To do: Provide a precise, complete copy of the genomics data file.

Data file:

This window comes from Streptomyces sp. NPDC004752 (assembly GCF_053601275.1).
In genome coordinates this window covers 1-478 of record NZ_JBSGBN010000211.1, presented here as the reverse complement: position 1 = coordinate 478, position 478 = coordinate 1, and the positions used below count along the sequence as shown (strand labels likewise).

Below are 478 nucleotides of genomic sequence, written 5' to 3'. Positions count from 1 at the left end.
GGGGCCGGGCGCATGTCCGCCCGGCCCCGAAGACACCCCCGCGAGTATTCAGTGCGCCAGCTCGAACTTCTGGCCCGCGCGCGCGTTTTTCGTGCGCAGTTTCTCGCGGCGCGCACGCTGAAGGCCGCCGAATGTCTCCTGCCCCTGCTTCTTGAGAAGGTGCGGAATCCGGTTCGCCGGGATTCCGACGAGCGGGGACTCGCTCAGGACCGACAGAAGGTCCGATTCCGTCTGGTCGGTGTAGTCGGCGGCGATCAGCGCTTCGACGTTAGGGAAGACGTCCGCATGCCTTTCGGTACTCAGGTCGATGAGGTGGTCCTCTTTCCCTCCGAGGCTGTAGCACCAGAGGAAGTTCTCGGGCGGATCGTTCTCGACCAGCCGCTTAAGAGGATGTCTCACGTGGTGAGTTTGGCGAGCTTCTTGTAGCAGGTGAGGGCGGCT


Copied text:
This window comes from Streptomyces sp. NPDC004752 (assembly GCF_053601275.1).
In genome coordinates this window covers 1-478 of record NZ_JBSGBN010000211.1, presented here as the reverse complement: position 1 = coordinate 478, position 478 = coordinate 1, and the positions used below count along the sequence as shown (strand labels likewise).

Below are 478 nucleotides of genomic sequence, written 5' to 3'. Positions count from 1 at the left end.
GGGGCCGGGCGCATGTCCGCCCGGCCCCGAAGACACCCCCGCGAGTATTCAGTGCGCCAGCTCGAACTTCTGGCCCGCGCGCGCGTTTTTCGTGCGCAGTTTCTCGCGGCGCGCACGCTGAAGGCCGCCGAATGTCTCCTGCCCCTGCTTCTTGAGAAGGTGCGGAATCCGGTTCGCCGGGATTCCGACGAGCGGGGACTCGCTCAGGACCGACAGAAGGTCCGATTCCGTCTGGTCGGTGTAGTCGGCGGCGATCAGCGCTTCGACGTTAGGGAAGACGTCCGCATGCCTTTCGGTACTCAGGTCGATGAGGTGGTCCTCTTTCCCTCCGAGGCTGTAGCACCAGAGGAAGTTCTCGGGCGGATCGTTCTCGACCAGCCGCTTAAGAGGATGTCTCACGTGGTGAGTTTGGCGAGCTTCTTGTAGCAGGTGAGGGCGGCT